Ducey Weighs Higher Education Funding in Arizona


Arizona Governor Doug Ducey has been meeting with the state Board of Regents in an effort to discuss the future of higher education in the state.

The meeting, which Ducey held with the board and the presidents of the three universities in the state, was put together in an effort to create a “sustainable long-term business plan” that would see cuts made to administration to make college more affordable as well as introducing the view that the state is only one of many funding options.

The universities would like to maintain a higher level of control over research products and employee pensions and benefits.  Ducey said that before that could happen, he would like to see “proper guardrails” put in place.

While allowing universities to control their own funds would fit with the governor’s view of state support not being seen as “the only financial driver of the future growth of our university system,” the governor added that the regents would need to consider affordability before any more increases to tuition were made.

Ducey went on to say that he views the higher education system as an important aspect of the economic development for Arizona.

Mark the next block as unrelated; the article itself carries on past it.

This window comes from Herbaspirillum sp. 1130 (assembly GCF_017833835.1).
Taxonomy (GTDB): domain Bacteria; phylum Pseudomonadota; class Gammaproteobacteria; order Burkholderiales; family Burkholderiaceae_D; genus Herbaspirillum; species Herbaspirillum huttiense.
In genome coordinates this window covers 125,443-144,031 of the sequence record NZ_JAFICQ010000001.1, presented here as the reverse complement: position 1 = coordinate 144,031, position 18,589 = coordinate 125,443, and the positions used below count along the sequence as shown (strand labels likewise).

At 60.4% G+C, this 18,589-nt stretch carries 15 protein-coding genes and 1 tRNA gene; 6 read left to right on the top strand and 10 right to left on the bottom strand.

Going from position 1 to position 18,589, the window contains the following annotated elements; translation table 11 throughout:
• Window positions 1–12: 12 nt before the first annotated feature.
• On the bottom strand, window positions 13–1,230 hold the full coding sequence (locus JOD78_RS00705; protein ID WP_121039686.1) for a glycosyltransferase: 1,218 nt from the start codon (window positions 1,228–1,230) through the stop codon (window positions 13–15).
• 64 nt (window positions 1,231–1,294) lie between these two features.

Earlier in the year, legislators had made cuts to higher education funding in the state totaling $99 million for the upcoming fiscal year.  Ducey said that those cuts could become permanent.

And he is not ruling out further state aid reductions.  When asked whether some of the cuts made would be restored, he discussed “the difficulty of the financial situation of the state and the shortfall that we faced coming into office.”  He added that the state currently puts around 7% of its $9.1 billion budget into universities.

The cuts could cause a rise in tuition costs for universities across the state.  Parents are currently awaiting the announcement of the 2015-16 tuition costs during an upcoming Arizona Board of Regents statement, reports Kevin Kennedy for AZCentral.

Current tuition at schools like ASU and NAU is around $5,000 per semester, although a full year will end up costing about $20,000 once books, fees, housing and extra costs are considered.  “If you start saving when the child is born it’s probably going to take about $500 a month until that child graduates from college to pay for a college education,” said Mike Sullivan from Take Charge America.

Sullivan went on to say that most families will need to borrow money or take out student loans to afford tuition costs.

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